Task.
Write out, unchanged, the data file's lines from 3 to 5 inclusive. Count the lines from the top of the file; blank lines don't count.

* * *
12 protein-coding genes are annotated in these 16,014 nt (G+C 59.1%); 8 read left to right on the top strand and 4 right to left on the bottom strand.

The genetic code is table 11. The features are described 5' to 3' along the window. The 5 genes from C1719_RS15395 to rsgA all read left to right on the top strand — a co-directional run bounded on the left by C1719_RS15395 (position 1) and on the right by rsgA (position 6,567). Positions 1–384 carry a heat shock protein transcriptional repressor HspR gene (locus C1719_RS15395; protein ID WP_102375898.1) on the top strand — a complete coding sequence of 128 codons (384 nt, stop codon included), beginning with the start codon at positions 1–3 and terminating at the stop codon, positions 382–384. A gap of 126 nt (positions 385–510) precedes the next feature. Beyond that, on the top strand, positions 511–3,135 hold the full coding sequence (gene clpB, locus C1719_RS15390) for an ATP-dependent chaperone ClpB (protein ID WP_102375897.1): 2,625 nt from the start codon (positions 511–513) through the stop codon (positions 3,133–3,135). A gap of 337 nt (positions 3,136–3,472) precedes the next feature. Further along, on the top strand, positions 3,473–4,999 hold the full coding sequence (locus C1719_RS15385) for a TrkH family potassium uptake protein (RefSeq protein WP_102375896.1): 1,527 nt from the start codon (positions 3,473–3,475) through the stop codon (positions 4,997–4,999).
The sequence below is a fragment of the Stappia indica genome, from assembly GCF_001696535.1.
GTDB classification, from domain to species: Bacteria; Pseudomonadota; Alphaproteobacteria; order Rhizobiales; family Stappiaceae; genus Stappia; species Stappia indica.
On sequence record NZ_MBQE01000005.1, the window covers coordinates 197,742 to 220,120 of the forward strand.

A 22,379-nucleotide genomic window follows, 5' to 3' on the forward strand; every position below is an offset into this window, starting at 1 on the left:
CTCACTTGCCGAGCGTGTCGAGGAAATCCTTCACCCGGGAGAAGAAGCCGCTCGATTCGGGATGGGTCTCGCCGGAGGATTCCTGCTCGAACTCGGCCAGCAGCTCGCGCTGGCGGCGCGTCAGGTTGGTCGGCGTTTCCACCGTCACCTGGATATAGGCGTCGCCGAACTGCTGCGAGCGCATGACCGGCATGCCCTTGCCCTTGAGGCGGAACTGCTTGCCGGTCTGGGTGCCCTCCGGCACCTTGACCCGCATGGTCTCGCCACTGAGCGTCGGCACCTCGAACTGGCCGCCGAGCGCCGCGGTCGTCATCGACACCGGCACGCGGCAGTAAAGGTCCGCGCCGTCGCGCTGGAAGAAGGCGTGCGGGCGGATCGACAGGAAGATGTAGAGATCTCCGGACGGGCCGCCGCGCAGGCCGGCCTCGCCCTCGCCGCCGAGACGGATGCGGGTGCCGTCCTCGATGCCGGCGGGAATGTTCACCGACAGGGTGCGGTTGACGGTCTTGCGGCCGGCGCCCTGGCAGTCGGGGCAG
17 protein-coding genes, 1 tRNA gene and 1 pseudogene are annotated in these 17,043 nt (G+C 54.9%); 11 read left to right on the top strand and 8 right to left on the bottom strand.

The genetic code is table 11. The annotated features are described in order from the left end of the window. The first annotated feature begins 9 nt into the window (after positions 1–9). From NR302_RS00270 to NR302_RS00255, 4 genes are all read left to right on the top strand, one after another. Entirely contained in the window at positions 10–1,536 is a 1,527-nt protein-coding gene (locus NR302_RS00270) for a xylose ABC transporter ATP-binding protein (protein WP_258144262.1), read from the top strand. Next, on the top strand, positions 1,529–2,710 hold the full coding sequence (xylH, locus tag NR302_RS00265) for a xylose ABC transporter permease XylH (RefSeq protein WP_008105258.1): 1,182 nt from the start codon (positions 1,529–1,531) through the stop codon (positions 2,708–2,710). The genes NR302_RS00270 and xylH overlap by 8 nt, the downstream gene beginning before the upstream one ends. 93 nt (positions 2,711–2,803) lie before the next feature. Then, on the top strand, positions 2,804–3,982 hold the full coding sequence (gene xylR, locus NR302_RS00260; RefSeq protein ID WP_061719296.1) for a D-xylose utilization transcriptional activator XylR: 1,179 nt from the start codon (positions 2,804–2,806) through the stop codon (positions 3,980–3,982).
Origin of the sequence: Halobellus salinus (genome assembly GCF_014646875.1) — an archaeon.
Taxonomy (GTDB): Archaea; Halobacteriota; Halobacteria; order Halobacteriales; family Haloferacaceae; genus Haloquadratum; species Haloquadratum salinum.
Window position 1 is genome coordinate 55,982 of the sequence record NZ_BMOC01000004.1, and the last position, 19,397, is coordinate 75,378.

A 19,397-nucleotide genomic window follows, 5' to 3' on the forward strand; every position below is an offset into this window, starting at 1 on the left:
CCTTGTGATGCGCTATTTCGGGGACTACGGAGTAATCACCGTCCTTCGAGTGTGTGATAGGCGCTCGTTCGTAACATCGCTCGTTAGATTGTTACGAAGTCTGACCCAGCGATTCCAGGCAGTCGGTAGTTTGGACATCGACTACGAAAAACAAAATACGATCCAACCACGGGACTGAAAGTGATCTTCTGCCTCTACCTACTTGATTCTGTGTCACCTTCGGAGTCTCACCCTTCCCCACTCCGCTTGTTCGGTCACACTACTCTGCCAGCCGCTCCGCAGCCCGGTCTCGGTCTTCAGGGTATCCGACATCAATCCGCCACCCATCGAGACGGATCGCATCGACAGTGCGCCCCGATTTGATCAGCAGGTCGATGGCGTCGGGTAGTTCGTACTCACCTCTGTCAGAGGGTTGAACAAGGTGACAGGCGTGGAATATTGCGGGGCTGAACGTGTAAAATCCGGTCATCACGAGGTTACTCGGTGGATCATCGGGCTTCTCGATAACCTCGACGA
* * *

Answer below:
The sequence below is a fragment of the Stappia indica genome, from assembly GCF_001696535.1.
GTDB classification, from domain to species: Bacteria; Pseudomonadota; Alphaproteobacteria; order Rhizobiales; family Stappiaceae; genus Stappia; species Stappia indica.
On sequence record NZ_MBQE01000005.1, the window covers coordinates 197,742 to 220,120 of the forward strand.